Historic Persons

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 Tartaglia advertising mirror


The Los Angeles City Historical Society recently held a lecture about the Italian immigrants to Los Angeles as part of the Marie Northrop Lecture series.  Always on the lookout for Los Angeles historical memorabilia, I happened to find an advertising mirror that advertises the Tartaglia and Bros. Tailors with their motto, “Six Brothers, Six Reasons.”    Many businesses used promotional giveaways of this type in the early part of the 20th century.  This one is special.   Photographs of each of the six Tartaglia brothers, Charles, Joseph, Michael, John, Angelo and Otto grace the front of the mirror.  All the Tartaglia brothers were born in Italy and immigrated to the United States settling in Los Angeles.  Charles arrived first in 1902. Joseph and Michael came to America in 1905 and 1906, respectively. Charles joined the Journeymen Tailors Union of America in 1907 and the same year opened his tailoring business “Charles Tartaglia & Bros. Tailors.”  Brothers John and Angelo immigrated in 1909 and Otto in 1912 to join the business.  The brothers were all about 14 or 15 when they immigrated with the exception of John who came when he was 24.  Charles married his wife Rosina who emigrated from Italy in 1913 and was 10 years his junior.  They both became naturalized citizens in 1917.   By 1920, three of the brothers had married and they all lived next to each other on S. St. Andrews Place.   Each of the married brothers had one bachelor brother living with them.


The Tartaglia tailors prided themselves on their union affiliation calling themselves the union tailors for men and women.  Their advertisement from the 1914 California State Federation of Labor Yearbook  stressed their being the only “reliable” union tailors.  Otto, the youngest of the six  had immigrated in 1912 so the “six brothers” motto had to been developed between 1912 and 1914.     On October 12, 1929,  the Los Angeles Times reported that Charles Tartaglia and Bros. Tailors had taken up a new home at 713 Flower Street, adding to the importance of Flower Street as an important street in the downtown Los Angeles shopping district.  The tailoring business occupied the entire two story building right next to Barker Brothers. Although there is no information to verify the date of the advertising mirror, a rough guess as to the ages of the brothers from their pictures in the 1914 advertisement and the mirror would likely date the mirror to the mid 1920’s.  By 1930 Charles was living with his wife and son Mario in his own home on Clayton Avenue, then valued at $14,000.  By 1940, Charles’ wife, Rosina, has joined him in the tailoring business; Charles was renting at that time with his business listed in the city directory at 3149 Wilshire.  Later we find the business at 9885 Santa Monica Boulevard in Beverly Hills where they catered to well-heeled clients like movie stars.  One can also find other Tartaglia tailoring establishments in other parts of Los Angeles as the family grew.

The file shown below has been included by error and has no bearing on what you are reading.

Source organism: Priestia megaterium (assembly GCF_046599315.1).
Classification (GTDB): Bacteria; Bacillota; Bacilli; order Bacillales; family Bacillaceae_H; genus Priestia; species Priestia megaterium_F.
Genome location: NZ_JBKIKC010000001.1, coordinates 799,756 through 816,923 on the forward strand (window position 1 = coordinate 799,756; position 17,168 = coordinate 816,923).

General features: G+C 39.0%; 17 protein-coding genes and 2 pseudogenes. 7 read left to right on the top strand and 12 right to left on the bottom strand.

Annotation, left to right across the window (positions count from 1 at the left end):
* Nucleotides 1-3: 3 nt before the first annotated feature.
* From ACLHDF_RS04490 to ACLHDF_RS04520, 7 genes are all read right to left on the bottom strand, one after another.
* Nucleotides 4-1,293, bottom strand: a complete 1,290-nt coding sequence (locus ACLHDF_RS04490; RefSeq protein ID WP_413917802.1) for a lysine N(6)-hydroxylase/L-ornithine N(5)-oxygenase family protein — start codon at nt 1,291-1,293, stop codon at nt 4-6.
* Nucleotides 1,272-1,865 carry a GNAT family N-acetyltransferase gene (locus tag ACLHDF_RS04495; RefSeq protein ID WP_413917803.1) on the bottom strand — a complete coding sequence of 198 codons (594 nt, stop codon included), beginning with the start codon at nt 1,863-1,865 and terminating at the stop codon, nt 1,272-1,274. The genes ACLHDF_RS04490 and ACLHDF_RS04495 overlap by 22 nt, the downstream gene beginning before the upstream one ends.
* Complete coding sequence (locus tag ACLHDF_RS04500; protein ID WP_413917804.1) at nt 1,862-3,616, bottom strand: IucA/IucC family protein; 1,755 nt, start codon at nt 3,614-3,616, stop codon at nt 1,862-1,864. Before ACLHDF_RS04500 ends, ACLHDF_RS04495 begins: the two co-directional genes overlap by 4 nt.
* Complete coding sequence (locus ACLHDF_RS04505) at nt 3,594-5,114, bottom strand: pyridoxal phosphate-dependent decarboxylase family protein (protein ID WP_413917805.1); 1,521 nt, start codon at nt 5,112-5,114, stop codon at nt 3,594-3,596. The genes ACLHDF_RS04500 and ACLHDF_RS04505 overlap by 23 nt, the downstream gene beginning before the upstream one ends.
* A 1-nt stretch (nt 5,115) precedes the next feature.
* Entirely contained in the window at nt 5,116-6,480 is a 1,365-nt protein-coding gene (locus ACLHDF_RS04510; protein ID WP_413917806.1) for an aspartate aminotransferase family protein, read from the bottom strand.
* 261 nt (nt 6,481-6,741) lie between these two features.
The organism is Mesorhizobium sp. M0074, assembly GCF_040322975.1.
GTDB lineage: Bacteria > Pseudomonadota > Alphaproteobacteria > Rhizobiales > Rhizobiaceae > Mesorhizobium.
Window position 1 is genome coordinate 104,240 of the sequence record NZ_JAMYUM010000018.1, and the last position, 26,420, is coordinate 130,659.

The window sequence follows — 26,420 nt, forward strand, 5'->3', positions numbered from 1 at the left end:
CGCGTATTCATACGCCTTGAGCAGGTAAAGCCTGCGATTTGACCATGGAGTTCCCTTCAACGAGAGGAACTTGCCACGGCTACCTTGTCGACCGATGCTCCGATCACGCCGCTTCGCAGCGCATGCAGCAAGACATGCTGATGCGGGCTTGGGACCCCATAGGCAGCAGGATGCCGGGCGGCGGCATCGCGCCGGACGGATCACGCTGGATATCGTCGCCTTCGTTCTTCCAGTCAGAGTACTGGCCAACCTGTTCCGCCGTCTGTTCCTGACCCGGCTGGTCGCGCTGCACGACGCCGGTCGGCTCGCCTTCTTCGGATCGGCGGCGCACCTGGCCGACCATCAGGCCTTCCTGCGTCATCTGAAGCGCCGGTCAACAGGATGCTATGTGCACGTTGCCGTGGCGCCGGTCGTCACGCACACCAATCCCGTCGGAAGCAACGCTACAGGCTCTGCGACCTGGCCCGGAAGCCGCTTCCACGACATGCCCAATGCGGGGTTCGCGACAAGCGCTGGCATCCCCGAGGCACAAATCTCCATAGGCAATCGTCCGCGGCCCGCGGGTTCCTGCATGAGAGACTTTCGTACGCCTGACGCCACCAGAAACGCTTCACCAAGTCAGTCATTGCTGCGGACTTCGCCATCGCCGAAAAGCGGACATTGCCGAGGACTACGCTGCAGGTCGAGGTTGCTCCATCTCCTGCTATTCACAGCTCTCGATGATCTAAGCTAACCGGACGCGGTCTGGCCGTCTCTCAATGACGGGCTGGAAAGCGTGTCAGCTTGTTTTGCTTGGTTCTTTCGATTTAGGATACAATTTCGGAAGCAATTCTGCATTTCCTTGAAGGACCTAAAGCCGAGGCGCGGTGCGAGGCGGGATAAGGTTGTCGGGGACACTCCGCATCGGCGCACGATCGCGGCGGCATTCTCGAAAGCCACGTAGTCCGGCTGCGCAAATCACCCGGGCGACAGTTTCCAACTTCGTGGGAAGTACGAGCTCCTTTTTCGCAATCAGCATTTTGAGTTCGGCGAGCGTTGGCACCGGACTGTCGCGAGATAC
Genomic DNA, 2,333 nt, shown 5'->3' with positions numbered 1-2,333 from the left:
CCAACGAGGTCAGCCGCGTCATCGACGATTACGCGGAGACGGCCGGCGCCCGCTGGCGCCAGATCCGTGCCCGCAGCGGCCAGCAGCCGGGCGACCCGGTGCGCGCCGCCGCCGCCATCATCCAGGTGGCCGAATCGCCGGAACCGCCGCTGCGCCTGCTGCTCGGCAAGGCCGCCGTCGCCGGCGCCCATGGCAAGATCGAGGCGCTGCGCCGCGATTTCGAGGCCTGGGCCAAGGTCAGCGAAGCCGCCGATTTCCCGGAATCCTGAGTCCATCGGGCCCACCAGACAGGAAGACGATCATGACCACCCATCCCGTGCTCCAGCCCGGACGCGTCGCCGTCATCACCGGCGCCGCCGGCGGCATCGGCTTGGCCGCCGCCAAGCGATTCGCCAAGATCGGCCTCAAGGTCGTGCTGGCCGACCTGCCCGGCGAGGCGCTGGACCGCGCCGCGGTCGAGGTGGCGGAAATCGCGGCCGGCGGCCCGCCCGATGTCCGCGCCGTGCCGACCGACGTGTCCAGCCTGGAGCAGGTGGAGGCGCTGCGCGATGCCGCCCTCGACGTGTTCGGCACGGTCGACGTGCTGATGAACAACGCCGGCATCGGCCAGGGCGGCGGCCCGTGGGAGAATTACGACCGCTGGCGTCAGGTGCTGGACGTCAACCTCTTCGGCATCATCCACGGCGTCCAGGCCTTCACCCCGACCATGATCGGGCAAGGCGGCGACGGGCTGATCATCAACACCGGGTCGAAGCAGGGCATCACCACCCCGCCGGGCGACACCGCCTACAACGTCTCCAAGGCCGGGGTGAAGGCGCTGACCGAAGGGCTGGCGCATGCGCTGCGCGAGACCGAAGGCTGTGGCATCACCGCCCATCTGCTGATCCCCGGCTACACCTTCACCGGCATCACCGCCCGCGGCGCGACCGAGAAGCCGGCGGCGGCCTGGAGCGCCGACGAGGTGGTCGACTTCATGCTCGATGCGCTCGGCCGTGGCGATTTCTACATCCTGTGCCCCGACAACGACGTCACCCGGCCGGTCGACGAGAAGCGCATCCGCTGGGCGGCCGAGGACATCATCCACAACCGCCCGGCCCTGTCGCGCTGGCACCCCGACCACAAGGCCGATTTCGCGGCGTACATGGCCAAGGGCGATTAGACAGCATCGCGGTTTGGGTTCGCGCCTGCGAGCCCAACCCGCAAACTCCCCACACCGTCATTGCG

Today, collectors of vintage clothing look for the Tartaglia label.



Gene Autry purchased suits from the Tartaglia brothers in the 1960’s.  Rock Hudson also used Tartaglia brothers.  This receipt below from the Rock Hudson estate collection shows Tartaglia Bros. Tailors with two locations in 1964, one in Los Angeles and one in Beverly Hills.



Yelp reports the most recent location at 9905 Santa Monica Boulevard is closed.

Prepared by LACHS Board Member Geraldine Knatz

[cross-posted with permission from the Los Feliz Ledger]

Feldman and LaBonge

92-year-old Eddy Feldman was recently honored by Los Angeles City Councilmember Tom LaBonge.

By Diane Kanner, Los Feliz Ledger Columnist

Glen Dawson is the quintessential Californian. The Sierra Club was brand new when he joined, the same year photographer Ansel Adams took his portrait. In his younger days, Dawson scaled bald peaks like Mount Whitney. His career as a bookseller was preordained after his father Ernest established a bookshop downtown. Later located on Larchmont Boulevard, Dawson’s was a meeting place of western states antiquarian book collectors and Dawson hung out with bibliophiles like W.W. Robinson, Ward Ritchie and Lawrence Powell.

Dawson’s centennial birthday celebration at the University Club in Pasadena on June 2nd brought together his friends. Among guests was 92-year-old Eddy Feldman, an attorney who lives in Park LaBrea. Nibbling on a Cobb salad before leaving for another engagement, Feldman recounted the story of how Dawson changed his life.

Feldman was Chair of the Board of Municipal Arts Commissioners when Mayor Sam Yorty called him to the Central Library to help create a “friends of the library” support group. Feldman had travelled to Europe where he photographed local streetlights. As a commissioner, he was called upon to evaluate proposals for streetlights, and he was developing an eye in the public works genre.

Feldman offered his photos towards the library effort but found no takers. Dawson was in the room, and he told Feldman he wanted to see the photos. The upshot was the publication of Feldman’s text, “The Art of Street Lighting in Los Angeles” in 1972 by Dawson’s Book Store. Listed for $46 on Amazon.com, copies hold photos of lights throughout the city, including one inspired by the hollyhock flower on the hillside of Barnsdall Park.